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X-linked Recessive Disorders

by Georgina Cornwall, PhD
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    00:01 Now, before we move on, I’m going to cover some of the X-linked recessive disorders that you should understand for your exams. We don’t need to know all of them by a long shot. You don’t need to know all of the details of each of these. But you should definitely be familiar with the idea that these are X-linked recessive disorders and be able to recognize them as such. First of all, we’ve already covered Duchenne muscular dystrophy. Then we have Lesch-Nyhan syndrome which is most commonly known as juvenile gout. We have overabundance of uric acid in the tissues. Usually, this happens in older individuals but this will show up in early childhood. Now HGPRT, I’m not even going to say it.

    00:58 That’s one of those tongue twister chemicals. You don’t need to be able to say the whole word.

    01:04 But HGPRT deficiency, basically we’re missing an enzyme that helps in the clearance of uric acid.

    01:10 Another condition is metabolic disorder of glucose-6-phosphate dehydrogenase. You may recall glucose-6-phosphate, probably one of those that you should recall. Where does that come up? Well as we know, it comes up in glucose metabolism. In this disorder, it’s affecting red blood cells primarily.

    01:35 So, red blood cells will lyse or break up early. So, we see essentially the effects of anemia because of glucose-6-phosphate dehydrogenase deficiency. Now, we also know hemophilia A and hemophilia B.

    01:54 We’re familiar with color blindness. Red-green color blindness is an X-linked trait. Another one to consider is Menkes disease. Menkes disease is a copper malabsorption disease so that copper cannot be transported into cells where it’s particularly necessary. Some of those are the brain cells.

    02:15 Of course, that has a large effect. It’s a neurodegenerative disease. It also has some phenotypic manifestations in very interesting hair texture and color. It has also been known as steely hair disease, so Menkes disease, steely hair disease. It’s had a lot of different names but that’s the one that I’ll use to remember it by. Another thing is ornithine transcarbamylase deficiency, transcarb amino amylase, meaning we’re having a build-up of ammonia because proteins aren’t being digested properly. That results in toxicity, again affecting the nervous system.

    03:00 Then finally, a big one to keep in mind is X-SCID which is severe combined immunodeficiency that’s X-linked.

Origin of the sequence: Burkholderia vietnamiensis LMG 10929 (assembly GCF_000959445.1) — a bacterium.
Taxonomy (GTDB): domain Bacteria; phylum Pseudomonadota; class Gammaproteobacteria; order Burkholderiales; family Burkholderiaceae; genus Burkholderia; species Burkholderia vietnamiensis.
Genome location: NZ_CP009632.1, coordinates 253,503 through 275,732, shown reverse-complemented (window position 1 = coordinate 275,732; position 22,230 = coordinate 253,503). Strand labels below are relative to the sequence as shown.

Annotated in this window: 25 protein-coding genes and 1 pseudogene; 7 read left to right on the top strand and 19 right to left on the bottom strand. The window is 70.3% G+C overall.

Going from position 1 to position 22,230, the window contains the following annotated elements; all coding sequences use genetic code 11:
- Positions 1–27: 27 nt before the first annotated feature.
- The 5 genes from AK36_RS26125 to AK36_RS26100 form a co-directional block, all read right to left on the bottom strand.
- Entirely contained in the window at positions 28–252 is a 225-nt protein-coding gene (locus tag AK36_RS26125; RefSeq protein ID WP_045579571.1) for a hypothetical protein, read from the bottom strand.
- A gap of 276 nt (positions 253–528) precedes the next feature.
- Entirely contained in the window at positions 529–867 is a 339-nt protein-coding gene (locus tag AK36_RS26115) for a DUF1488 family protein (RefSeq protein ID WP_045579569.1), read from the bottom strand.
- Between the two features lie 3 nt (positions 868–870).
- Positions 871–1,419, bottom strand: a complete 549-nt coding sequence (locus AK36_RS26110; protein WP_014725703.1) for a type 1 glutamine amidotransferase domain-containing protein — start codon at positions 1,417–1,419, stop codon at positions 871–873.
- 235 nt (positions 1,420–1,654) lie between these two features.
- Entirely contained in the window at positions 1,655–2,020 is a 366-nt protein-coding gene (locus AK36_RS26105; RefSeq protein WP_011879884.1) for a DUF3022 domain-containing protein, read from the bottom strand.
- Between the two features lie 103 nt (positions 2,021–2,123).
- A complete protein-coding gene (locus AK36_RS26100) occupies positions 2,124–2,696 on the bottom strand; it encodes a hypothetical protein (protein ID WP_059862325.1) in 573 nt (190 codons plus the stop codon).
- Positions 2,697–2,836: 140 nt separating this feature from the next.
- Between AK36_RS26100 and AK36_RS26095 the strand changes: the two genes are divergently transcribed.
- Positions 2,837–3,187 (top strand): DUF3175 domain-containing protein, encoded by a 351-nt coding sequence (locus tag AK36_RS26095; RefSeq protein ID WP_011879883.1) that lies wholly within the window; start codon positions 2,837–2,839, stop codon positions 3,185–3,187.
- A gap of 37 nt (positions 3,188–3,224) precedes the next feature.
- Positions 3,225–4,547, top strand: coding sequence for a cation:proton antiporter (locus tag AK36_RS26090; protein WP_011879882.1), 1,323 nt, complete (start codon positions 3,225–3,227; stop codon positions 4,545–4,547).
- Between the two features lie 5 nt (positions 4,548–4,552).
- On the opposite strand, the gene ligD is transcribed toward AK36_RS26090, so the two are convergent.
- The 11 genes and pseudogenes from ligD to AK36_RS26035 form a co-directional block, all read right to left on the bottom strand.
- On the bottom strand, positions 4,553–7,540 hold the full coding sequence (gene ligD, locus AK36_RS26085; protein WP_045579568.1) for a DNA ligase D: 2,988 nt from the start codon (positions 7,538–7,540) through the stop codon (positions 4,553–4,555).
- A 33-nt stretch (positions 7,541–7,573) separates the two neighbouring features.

03:11 This has to do with problems with T cells and natural killer cells. Without those, the B cells don’t function properly so it’s a disorder of immunoglobulins. That’s one to keep in mind. Again, it’s not so important for you to know all of the details of these. I give you some characteristics so that you have some way to remember them. What I recommend right now is that you pause the video and write down as many of these as you can remember because truthfully, it sort of comes down to some memorization.

    03:49 For me, I don’t know about you, memorization is the hardest part. Take a moment, pause, write them down.

    03:58 Then we’ll move on.


    About the Lecture

    The lecture X-linked Recessive Disorders by Georgina Cornwall, PhD is from the course Single-Gene Disorders.


    Included Quiz Questions

    1. Ornithine transcarbamylase (OTC) deficiency
    2. Lesch-Nyhan Syndrome
    3. Duchenne muscular dystrophy
    4. G6PD deficiency
    5. Hemophilia A
    1. HGPRTase
    2. Glucose 6 phosphate dehydrogenase
    3. Ornithine transcarbamylase (OTC)
    4. Glycogen phosphorylase
    5. methylenetetrahydrofolate reductase
    1. Uric acid
    2. Ammonia
    3. Bilirubin
    4. Biliverdin
    5. Copper
    1. Bite cells
    2. Tear drop cells
    3. Spherocytes
    4. Acanthocytes
    5. Target cells
    1. Copper
    2. Iron
    3. Zinc
    4. Vitamin B
    5. Selenium
    1. X-linked severe combined immunodeficiency (X-SCID)
    2. Duchenne muscular dystrophy
    3. G6PD deficiency
    4. Hemophilia A
    5. Ornithine transcarbamylase (OTC) deficiency

    Author of lecture X-linked Recessive Disorders

     Georgina Cornwall, PhD

    Georgina Cornwall, PhD


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